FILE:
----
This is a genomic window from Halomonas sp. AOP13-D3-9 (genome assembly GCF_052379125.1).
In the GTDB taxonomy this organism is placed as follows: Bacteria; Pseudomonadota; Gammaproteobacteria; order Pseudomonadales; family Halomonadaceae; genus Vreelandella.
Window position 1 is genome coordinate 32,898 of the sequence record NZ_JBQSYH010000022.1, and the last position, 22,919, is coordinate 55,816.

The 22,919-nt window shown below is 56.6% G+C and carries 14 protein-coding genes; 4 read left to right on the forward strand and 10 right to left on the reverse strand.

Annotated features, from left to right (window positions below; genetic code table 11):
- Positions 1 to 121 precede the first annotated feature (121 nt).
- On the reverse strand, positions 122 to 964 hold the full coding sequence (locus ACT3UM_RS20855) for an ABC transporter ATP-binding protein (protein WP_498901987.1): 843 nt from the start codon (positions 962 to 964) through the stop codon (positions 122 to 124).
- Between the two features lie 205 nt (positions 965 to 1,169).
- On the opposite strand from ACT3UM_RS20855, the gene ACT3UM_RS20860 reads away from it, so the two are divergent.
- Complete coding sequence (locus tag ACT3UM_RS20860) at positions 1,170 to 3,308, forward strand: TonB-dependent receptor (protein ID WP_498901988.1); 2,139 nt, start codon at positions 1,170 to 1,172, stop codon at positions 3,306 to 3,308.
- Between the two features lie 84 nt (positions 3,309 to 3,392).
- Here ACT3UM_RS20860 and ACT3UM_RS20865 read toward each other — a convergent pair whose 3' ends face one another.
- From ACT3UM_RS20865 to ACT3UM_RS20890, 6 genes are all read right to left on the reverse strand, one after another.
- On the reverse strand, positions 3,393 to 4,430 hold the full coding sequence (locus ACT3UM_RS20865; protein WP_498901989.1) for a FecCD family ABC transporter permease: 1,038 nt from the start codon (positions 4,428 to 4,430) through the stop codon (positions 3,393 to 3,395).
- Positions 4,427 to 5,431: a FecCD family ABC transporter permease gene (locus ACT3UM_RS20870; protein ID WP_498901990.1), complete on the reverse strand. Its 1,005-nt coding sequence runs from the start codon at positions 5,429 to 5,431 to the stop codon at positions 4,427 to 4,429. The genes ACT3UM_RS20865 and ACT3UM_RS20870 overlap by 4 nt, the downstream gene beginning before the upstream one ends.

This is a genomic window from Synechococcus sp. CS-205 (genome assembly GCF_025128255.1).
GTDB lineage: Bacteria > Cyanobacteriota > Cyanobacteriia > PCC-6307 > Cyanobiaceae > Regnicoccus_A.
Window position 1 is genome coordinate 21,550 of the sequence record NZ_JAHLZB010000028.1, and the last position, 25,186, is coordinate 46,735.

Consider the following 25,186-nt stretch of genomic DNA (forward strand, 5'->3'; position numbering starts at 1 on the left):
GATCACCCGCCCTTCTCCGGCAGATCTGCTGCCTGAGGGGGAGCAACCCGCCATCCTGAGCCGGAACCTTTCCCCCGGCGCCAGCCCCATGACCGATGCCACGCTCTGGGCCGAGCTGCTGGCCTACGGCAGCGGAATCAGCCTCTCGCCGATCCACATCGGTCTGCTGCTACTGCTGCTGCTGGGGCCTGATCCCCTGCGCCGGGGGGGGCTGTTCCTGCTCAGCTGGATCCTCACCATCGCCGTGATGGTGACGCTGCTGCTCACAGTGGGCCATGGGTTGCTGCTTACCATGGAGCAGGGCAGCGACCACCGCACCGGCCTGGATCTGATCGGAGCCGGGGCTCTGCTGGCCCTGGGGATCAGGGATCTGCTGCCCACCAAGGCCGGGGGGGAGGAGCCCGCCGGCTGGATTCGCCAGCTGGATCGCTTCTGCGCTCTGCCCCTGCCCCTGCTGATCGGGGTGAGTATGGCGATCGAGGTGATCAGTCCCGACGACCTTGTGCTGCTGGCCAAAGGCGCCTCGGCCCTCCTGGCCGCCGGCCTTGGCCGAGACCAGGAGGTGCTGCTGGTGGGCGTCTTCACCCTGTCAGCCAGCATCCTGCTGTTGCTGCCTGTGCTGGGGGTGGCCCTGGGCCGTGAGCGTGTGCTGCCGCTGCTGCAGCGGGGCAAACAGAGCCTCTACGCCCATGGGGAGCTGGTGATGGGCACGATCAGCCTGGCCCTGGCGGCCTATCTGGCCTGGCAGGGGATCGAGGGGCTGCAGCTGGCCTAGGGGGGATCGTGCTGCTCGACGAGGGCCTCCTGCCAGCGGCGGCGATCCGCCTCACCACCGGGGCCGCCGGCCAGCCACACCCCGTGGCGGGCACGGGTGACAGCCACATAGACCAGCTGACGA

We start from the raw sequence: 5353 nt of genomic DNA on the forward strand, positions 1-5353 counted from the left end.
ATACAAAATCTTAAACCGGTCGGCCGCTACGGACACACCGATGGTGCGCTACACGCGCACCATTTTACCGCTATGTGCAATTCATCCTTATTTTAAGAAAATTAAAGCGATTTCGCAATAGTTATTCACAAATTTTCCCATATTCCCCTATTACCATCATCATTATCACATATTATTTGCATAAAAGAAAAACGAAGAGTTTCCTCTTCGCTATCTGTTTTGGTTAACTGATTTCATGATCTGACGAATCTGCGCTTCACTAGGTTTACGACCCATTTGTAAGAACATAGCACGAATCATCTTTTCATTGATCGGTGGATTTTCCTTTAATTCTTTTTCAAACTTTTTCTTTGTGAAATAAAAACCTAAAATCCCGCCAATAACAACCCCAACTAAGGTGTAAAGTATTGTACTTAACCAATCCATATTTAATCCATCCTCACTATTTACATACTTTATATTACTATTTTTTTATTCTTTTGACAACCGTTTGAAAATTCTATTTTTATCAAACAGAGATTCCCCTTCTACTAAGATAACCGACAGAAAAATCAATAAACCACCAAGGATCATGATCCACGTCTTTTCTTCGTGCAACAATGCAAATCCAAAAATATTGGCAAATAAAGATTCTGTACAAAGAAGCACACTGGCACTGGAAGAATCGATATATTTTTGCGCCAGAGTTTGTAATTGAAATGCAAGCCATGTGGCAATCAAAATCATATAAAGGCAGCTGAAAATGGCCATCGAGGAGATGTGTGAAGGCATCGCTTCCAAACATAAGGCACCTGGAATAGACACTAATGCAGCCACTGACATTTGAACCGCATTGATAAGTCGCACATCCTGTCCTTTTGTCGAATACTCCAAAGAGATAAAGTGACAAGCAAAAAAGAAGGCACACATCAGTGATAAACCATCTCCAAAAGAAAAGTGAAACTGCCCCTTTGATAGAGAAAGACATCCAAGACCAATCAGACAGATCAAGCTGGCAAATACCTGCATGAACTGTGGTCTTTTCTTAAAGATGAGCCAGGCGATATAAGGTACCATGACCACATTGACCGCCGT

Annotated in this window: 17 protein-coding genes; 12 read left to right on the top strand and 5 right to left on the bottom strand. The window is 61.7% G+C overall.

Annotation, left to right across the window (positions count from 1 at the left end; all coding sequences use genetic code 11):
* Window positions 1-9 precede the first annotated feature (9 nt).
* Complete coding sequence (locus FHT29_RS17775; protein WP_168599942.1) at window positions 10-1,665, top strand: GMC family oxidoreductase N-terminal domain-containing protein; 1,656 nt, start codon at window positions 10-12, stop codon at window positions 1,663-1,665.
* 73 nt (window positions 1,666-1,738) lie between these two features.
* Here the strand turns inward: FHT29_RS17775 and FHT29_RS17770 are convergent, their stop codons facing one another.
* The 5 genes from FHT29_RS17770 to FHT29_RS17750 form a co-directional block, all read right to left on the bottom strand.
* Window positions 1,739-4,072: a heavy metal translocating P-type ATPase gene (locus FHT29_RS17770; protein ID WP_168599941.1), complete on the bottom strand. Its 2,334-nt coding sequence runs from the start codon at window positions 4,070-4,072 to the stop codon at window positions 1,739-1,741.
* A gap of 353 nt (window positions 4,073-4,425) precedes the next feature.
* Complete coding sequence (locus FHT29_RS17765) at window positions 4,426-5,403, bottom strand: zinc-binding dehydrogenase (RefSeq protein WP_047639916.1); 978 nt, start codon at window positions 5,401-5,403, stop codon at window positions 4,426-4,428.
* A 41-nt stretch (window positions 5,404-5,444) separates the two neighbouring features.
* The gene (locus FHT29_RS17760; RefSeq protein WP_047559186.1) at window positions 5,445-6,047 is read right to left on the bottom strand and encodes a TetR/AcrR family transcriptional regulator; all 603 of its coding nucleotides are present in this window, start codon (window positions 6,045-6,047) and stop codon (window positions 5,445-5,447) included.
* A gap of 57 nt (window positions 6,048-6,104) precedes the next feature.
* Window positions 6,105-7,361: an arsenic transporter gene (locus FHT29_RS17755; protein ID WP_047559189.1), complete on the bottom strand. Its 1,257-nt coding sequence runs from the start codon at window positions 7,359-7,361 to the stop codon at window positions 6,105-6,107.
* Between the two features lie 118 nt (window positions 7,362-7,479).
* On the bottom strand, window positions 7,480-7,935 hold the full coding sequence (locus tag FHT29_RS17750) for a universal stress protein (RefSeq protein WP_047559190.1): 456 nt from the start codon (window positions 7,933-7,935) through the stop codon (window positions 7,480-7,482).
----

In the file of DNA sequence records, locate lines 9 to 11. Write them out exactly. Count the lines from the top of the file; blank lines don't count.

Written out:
- On the opposite strand from ACT3UM_RS20855, the gene ACT3UM_RS20860 reads away from it, so the two are divergent.
- Complete coding sequence (locus tag ACT3UM_RS20860) at positions 1,170 to 3,308, forward strand: TonB-dependent receptor (protein ID WP_498901988.1); 2,139 nt, start codon at positions 1,170 to 1,172, stop codon at positions 3,306 to 3,308.
- Between the two features lie 84 nt (positions 3,309 to 3,392).